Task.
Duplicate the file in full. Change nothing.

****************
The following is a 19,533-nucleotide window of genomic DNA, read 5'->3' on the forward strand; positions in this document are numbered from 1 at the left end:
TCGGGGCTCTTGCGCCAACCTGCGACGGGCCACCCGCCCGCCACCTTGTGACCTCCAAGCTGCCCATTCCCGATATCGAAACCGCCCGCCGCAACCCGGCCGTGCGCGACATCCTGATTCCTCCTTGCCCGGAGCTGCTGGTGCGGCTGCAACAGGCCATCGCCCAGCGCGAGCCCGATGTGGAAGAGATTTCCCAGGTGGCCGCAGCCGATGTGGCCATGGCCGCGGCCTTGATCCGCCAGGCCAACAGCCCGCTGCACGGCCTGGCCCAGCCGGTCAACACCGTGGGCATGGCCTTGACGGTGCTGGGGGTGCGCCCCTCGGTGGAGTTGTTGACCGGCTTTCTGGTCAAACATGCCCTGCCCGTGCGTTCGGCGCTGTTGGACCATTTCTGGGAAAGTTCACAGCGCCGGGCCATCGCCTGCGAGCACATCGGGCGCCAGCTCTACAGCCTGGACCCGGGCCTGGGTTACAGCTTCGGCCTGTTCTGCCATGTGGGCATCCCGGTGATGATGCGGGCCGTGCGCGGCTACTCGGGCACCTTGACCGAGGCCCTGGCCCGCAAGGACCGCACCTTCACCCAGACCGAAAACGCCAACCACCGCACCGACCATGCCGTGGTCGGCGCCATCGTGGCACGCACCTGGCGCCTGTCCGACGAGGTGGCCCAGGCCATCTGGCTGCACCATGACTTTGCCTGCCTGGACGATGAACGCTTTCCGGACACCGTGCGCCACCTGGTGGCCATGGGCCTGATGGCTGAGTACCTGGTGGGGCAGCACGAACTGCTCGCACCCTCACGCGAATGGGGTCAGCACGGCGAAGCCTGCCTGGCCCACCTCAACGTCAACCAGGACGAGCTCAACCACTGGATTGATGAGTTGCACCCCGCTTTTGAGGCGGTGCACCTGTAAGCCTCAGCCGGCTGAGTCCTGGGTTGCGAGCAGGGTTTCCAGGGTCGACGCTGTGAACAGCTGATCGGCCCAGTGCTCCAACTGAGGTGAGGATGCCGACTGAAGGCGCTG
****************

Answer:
The following is a 19,533-nucleotide window of genomic DNA, read 5'->3' on the forward strand; positions in this document are numbered from 1 at the left end:
TCGGGGCTCTTGCGCCAACCTGCGACGGGCCACCCGCCCGCCACCTTGTGACCTCCAAGCTGCCCATTCCCGATATCGAAACCGCCCGCCGCAACCCGGCCGTGCGCGACATCCTGATTCCTCCTTGCCCGGAGCTGCTGGTGCGGCTGCAACAGGCCATCGCCCAGCGCGAGCCCGATGTGGAAGAGATTTCCCAGGTGGCCGCAGCCGATGTGGCCATGGCCGCGGCCTTGATCCGCCAGGCCAACAGCCCGCTGCACGGCCTGGCCCAGCCGGTCAACACCGTGGGCATGGCCTTGACGGTGCTGGGGGTGCGCCCCTCGGTGGAGTTGTTGACCGGCTTTCTGGTCAAACATGCCCTGCCCGTGCGTTCGGCGCTGTTGGACCATTTCTGGGAAAGTTCACAGCGCCGGGCCATCGCCTGCGAGCACATCGGGCGCCAGCTCTACAGCCTGGACCCGGGCCTGGGTTACAGCTTCGGCCTGTTCTGCCATGTGGGCATCCCGGTGATGATGCGGGCCGTGCGCGGCTACTCGGGCACCTTGACCGAGGCCCTGGCCCGCAAGGACCGCACCTTCACCCAGACCGAAAACGCCAACCACCGCACCGACCATGCCGTGGTCGGCGCCATCGTGGCACGCACCTGGCGCCTGTCCGACGAGGTGGCCCAGGCCATCTGGCTGCACCATGACTTTGCCTGCCTGGACGATGAACGCTTTCCGGACACCGTGCGCCACCTGGTGGCCATGGGCCTGATGGCTGAGTACCTGGTGGGGCAGCACGAACTGCTCGCACCCTCACGCGAATGGGGTCAGCACGGCGAAGCCTGCCTGGCCCACCTCAACGTCAACCAGGACGAGCTCAACCACTGGATTGATGAGTTGCACCCCGCTTTTGAGGCGGTGCACCTGTAAGCCTCAGCCGGCTGAGTCCTGGGTTGCGAGCAGGGTTTCCAGGGTCGACGCTGTGAACAGCTGATCGGCCCAGTGCTCCAACTGAGGTGAGGATGCCGACTGAAGGCGCTG